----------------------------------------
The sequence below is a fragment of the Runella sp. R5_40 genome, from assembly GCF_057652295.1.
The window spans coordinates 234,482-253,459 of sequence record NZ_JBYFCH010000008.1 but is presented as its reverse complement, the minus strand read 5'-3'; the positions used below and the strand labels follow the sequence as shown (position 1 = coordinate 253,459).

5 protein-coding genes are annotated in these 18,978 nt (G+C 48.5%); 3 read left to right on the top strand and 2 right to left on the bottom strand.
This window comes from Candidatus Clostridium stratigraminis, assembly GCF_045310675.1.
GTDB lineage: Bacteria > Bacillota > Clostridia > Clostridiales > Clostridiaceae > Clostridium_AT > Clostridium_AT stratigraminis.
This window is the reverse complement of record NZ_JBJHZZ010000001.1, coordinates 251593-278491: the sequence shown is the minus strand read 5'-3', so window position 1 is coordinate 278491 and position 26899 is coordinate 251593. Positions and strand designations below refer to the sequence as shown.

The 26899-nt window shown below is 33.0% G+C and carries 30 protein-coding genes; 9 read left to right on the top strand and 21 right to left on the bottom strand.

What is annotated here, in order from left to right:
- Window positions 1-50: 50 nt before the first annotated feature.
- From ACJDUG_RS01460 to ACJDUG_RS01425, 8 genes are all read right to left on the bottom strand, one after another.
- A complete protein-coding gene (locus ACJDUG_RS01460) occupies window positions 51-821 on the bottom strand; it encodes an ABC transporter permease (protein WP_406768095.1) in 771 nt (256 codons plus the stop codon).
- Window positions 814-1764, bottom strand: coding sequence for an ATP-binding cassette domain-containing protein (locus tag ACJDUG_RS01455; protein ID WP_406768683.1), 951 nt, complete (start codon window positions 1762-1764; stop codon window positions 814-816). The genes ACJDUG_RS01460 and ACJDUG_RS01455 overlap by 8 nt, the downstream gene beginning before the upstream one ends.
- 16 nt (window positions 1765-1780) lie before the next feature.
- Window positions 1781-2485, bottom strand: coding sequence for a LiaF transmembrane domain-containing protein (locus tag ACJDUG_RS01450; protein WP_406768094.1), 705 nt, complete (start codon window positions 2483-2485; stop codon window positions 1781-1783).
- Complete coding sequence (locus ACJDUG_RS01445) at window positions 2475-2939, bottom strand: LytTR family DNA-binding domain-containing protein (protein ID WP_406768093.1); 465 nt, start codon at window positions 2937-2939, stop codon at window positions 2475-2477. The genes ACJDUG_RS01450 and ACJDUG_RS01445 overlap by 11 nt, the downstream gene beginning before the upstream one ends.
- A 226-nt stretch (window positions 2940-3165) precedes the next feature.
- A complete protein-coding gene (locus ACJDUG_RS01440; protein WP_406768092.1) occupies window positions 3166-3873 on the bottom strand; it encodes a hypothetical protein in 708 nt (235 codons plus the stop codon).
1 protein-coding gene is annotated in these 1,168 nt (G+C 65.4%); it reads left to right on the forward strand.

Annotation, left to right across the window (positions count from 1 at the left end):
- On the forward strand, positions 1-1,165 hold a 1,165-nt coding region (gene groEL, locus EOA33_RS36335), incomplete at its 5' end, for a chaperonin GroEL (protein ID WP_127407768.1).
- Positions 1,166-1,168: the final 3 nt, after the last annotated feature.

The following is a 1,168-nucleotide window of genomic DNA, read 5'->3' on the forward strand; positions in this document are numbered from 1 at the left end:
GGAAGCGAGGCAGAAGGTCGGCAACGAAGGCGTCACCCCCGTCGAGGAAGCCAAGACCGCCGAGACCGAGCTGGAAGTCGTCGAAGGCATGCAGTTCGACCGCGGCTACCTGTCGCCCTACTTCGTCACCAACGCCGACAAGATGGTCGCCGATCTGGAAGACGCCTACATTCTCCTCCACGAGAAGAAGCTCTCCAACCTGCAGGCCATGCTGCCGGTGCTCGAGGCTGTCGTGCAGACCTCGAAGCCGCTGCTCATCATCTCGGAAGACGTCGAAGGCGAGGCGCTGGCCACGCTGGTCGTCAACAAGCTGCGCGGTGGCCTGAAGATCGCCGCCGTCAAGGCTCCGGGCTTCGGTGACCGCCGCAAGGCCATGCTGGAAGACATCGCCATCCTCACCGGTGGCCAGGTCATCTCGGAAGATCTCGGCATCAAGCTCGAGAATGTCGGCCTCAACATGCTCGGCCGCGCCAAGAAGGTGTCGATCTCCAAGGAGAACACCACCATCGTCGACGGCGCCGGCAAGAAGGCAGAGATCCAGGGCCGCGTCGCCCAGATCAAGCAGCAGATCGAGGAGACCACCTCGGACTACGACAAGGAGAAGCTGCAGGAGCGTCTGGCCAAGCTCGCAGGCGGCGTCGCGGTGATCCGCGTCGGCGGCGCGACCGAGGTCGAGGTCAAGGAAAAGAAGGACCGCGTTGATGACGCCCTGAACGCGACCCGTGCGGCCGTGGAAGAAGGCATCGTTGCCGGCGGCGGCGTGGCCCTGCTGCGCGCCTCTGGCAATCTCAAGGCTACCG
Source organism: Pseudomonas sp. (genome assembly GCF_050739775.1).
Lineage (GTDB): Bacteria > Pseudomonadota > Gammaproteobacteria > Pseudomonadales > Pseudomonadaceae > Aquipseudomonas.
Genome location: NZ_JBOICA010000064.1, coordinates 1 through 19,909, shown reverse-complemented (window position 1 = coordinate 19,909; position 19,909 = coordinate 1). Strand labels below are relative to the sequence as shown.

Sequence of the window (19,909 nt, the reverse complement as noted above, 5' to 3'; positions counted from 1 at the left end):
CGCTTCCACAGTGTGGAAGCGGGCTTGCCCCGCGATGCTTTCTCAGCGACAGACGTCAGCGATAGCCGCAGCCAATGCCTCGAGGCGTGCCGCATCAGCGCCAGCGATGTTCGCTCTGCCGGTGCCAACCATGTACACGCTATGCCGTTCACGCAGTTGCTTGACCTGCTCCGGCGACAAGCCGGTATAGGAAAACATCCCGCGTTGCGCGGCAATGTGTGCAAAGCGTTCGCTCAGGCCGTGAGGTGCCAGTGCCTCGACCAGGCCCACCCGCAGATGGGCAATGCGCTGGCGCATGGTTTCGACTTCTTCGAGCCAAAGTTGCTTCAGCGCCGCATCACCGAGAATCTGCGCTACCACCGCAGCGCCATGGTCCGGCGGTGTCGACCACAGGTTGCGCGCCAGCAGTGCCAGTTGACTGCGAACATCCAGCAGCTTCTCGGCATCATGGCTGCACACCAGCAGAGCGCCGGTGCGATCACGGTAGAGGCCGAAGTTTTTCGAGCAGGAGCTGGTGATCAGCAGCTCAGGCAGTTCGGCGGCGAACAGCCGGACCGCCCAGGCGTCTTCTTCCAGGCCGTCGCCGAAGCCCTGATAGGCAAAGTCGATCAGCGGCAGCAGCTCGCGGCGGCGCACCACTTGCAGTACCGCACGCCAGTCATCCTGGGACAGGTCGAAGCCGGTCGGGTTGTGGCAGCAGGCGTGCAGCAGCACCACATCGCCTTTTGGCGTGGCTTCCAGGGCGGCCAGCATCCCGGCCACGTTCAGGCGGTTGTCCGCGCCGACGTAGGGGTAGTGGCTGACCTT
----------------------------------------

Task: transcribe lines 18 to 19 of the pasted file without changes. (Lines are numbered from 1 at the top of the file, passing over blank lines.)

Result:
1 protein-coding gene is annotated in these 1,168 nt (G+C 65.4%); it reads left to right on the forward strand.

Annotation, left to right across the window (positions count from 1 at the left end):